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Submission + - China preparing to send crewed Shenzhou 11 to Tiangong 2 space station in 2016->

MarkWhittington writes: China has not sent people into space since the mission of the Shenzhou 10 to the prototype space station Tiangong 1 in June 2013. Since then the Chinese have accomplished the landing of the Chang’e 3 on the lunar surface. According to a story in Space Daily, the hiatus in Chinese crewed spaceflight is about to end with the launch of the Tiangong-2 prototype space station in 2016 with the subsequent visit by a crew of Chinese astronauts on board the Shenzhou 11. The mission will be a prelude to the construction of a larger Chinese space station, slated to be completed by 2022.
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Submission + - Curt Granderson, big league ball player, big time moon landing conspiracy nut->

MarkWhittington writes: The Detroit Free Press noted that former Detroit Tiger and current New York Mets ballplayer Curtis Granderson is not only handy fielding pop fly balls, but he is also a moon landing conspiracy theorist. Ordinarily, the opinions of any baseball player on subjects unrelated to the prospects of his team making the World Series wouldn’t matter a hill of beans. But, Granderson got to the idea that man never landed on the moon by a particularly creative chain of logic that needs addressing. He believes that we never went to the moon because we have never been back since 1972.

The problem, of course, is not lack of technical ability, of which there is in abundance, but lack of political will.

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Submission + - British idea for a suborbital flight might have started a space program in 195-> 1

MarkWhittington writes: The BBC reported on a hitherto little-known proposal in the early 1950s to use a modified V2 rocket to put a Briton into space in a suborbital flight similar to that taken by American astronauts Alan Shepard and Gus Grissom a decade later, The thing could have been done technically. Unfortunately, Great Britain’s economy was all but ruined by the Second World War. What government funding that was available was being used for aviation and nuclear technology development. Britain was also in the process of creating a welfare state, which left little for a space program.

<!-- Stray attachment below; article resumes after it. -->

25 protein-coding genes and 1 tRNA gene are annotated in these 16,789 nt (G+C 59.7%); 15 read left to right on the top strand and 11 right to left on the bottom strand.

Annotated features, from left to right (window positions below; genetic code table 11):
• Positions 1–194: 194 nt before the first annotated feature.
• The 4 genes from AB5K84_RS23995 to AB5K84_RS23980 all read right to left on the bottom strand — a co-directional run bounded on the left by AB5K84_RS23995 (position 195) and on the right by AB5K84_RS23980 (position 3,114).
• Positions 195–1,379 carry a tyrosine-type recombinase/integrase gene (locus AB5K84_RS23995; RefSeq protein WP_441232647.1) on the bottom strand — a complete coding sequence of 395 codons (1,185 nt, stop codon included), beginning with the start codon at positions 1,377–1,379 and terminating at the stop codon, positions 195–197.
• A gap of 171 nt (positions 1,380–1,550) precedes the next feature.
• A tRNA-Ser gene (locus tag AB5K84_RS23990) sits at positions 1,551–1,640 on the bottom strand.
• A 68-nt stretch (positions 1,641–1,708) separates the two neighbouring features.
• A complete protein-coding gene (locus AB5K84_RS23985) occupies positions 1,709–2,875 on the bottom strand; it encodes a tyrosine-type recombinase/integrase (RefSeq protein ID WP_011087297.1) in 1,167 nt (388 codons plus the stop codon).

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Submission + - NASA mulls missions to Uranus and Neptune, using the Space Launch System->

MarkWhittington writes: According to a story in Astronomy Magazine, NASA is contemplating sending flagship sized space probes to the so-called “ice giants” of Uranus and Neptune. These would be probes that would orbit the two outer planets, similar to how Galileo orbited Jupiter and how Cassini currently orbits Saturn. The only time previously NASA has had a close encounter with either of these worlds was when Voyager 2 flew by Uranus in 1986 and then Neptune in 1989. Each of these missions would happen after the Europa Clipper, a flagship-class mission scheduled for the mid-2020s
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Submission + - As calls for funding NASA commercial crew grow, Richard Shelby is the man to buy->

MarkWhittington writes: As summer starts to give way to fall and the end of the current fiscal year draws nigh, demands that NASA’s commercial crew program be fully funded are being heard with greater frequency and urgency. Astronaut Scott Kelly took time off from his year-long sojourn on the International Space Station to entreat Congress to pony up. IO9 was a little more caustic, stating “Dammit, Congress: Just Buy NASA its Own Space Taxi, Already.” Monday, Slate became the latest media outlet to take up the cause

The situation is depressingly familiar to those who have followed the fortunes of the space program since the Apollo moon landings. When President Obama started the commercial crew program in 2010, NASA estimated that it would take a certain amount of money to get government funded and commercially operated spacecraft running by 2015. Then the space agency would no longer be dependent on Russia for rides to the International Space Station.